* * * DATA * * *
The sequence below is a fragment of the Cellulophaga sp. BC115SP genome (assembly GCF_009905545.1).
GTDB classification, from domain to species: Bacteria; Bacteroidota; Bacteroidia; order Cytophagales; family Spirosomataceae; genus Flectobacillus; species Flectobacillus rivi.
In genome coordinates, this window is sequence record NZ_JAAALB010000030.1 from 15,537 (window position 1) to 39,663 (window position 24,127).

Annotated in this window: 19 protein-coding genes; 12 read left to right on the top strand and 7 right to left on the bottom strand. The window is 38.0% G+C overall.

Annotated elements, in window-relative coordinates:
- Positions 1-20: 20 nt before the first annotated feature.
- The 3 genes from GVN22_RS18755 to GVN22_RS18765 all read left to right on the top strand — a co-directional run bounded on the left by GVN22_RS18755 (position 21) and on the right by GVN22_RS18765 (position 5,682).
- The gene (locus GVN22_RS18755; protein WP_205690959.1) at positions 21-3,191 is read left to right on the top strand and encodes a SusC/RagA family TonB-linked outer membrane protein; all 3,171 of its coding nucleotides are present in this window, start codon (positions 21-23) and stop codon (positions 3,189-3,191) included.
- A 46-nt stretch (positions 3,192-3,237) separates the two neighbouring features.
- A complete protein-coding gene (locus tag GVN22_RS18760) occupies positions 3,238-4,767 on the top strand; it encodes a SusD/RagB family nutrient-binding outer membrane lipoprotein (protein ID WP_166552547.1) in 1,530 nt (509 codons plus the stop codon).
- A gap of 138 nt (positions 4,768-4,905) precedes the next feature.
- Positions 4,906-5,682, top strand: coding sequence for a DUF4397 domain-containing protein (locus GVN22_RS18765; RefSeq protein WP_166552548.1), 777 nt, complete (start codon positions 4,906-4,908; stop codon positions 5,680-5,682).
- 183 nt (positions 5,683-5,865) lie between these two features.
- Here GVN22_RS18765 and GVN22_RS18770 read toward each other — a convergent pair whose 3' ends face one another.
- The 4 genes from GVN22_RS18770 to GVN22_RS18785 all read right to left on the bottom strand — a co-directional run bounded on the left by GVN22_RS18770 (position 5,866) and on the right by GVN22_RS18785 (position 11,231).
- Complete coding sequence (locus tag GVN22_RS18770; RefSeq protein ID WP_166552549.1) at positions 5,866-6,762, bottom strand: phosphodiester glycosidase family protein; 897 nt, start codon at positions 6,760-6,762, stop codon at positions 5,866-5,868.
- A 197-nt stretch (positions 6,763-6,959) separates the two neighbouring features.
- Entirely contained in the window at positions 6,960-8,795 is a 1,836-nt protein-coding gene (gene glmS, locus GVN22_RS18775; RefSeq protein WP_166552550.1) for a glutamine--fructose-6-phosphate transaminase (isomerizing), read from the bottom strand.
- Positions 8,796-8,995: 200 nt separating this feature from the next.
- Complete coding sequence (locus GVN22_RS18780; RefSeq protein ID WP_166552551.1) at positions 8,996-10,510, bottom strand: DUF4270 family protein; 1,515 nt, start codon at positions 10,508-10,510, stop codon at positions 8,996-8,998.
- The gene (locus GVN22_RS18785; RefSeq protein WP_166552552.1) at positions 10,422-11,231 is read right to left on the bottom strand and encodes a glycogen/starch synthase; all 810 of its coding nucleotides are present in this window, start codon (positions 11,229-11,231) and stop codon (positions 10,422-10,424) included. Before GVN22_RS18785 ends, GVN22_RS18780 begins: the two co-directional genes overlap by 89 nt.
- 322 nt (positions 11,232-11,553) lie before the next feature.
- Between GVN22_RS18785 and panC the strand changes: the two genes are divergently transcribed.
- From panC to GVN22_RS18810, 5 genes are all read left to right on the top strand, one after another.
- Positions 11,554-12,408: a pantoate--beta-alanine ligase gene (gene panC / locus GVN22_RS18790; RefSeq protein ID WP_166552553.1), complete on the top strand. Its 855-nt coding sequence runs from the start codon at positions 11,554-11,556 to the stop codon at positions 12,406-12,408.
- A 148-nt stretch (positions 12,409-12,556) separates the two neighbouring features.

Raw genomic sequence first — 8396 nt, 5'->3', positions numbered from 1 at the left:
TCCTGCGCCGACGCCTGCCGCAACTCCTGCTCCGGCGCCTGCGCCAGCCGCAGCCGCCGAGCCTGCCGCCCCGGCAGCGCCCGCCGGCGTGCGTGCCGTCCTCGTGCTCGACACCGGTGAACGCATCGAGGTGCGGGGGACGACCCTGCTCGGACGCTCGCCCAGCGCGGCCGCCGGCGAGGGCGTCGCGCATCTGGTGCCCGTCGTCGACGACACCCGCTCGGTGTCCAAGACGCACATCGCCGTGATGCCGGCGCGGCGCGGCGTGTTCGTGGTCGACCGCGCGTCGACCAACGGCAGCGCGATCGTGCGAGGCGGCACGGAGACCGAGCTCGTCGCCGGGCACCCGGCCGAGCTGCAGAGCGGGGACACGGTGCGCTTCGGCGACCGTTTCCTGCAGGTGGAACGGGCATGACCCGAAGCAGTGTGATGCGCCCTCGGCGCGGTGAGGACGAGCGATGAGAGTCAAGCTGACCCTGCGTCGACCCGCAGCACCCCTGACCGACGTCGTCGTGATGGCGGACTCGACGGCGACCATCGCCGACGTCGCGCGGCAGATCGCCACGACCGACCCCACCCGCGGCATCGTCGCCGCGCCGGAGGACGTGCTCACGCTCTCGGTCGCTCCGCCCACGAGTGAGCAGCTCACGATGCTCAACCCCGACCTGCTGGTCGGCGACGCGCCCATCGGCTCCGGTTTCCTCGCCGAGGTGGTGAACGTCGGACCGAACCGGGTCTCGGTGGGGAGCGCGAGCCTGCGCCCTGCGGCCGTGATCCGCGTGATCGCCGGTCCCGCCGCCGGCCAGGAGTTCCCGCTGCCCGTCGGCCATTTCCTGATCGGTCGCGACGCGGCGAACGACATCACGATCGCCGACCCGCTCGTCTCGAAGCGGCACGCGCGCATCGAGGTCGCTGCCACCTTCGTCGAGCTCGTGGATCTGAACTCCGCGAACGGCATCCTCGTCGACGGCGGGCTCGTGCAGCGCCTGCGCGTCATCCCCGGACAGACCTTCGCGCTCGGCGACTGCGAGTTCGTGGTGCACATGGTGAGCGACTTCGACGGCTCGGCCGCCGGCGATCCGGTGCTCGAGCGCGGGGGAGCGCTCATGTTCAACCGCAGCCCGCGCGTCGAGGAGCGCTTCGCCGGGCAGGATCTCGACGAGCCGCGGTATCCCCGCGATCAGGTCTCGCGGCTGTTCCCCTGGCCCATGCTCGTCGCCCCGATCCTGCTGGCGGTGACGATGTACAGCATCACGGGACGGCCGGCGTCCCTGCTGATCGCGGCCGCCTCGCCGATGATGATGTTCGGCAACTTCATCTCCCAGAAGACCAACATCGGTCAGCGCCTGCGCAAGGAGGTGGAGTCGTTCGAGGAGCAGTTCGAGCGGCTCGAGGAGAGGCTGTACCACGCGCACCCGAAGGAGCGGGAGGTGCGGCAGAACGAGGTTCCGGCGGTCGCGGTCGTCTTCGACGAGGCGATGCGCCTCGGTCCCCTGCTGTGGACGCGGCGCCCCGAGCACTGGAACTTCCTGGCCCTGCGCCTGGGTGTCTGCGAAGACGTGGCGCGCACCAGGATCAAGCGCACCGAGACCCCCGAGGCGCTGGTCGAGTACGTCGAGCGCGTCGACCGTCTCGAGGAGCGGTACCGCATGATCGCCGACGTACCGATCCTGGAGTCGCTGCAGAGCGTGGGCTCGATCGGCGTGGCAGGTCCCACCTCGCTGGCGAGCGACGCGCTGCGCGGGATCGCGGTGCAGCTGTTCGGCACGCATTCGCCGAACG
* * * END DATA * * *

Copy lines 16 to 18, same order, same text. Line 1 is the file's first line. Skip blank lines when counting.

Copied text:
- Complete coding sequence (locus tag GVN22_RS18770; RefSeq protein ID WP_166552549.1) at positions 5,866-6,762, bottom strand: phosphodiester glycosidase family protein; 897 nt, start codon at positions 6,760-6,762, stop codon at positions 5,866-5,868.
- A 197-nt stretch (positions 6,763-6,959) separates the two neighbouring features.
- Entirely contained in the window at positions 6,960-8,795 is a 1,836-nt protein-coding gene (gene glmS, locus GVN22_RS18775; RefSeq protein WP_166552550.1) for a glutamine--fructose-6-phosphate transaminase (isomerizing), read from the bottom strand.